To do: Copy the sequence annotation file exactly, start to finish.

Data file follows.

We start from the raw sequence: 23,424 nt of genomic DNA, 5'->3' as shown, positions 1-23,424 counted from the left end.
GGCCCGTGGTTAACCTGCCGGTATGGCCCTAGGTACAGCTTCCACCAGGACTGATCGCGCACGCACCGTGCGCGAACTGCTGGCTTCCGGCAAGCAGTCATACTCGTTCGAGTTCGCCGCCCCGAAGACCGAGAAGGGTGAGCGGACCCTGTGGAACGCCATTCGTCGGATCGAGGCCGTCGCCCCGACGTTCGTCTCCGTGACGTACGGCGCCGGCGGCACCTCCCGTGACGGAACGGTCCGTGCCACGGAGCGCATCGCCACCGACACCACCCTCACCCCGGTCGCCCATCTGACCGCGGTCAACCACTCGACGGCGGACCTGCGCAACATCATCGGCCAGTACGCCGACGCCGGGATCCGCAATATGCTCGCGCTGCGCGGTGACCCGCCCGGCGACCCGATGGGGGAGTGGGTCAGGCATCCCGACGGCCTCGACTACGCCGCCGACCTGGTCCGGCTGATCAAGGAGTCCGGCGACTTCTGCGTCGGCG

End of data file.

We start from the raw sequence: 23,424 nt of genomic DNA, 5'->3' as shown, positions 1-23,424 counted from the left end.
GGCCCGTGGTTAACCTGCCGGTATGGCCCTAGGTACAGCTTCCACCAGGACTGATCGCGCACGCACCGTGCGCGAACTGCTGGCTTCCGGCAAGCAGTCATACTCGTTCGAGTTCGCCGCCCCGAAGACCGAGAAGGGTGAGCGGACCCTGTGGAACGCCATTCGTCGGATCGAGGCCGTCGCCCCGACGTTCGTCTCCGTGACGTACGGCGCCGGCGGCACCTCCCGTGACGGAACGGTCCGTGCCACGGAGCGCATCGCCACCGACACCACCCTCACCCCGGTCGCCCATCTGACCGCGGTCAACCACTCGACGGCGGACCTGCGCAACATCATCGGCCAGTACGCCGACGCCGGGATCCGCAATATGCTCGCGCTGCGCGGTGACCCGCCCGGCGACCCGATGGGGGAGTGGGTCAGGCATCCCGACGGCCTCGACTACGCCGCCGACCTGGTCCGGCTGATCAAGGAGTCCGGCGACTTCTGCGTCGGCG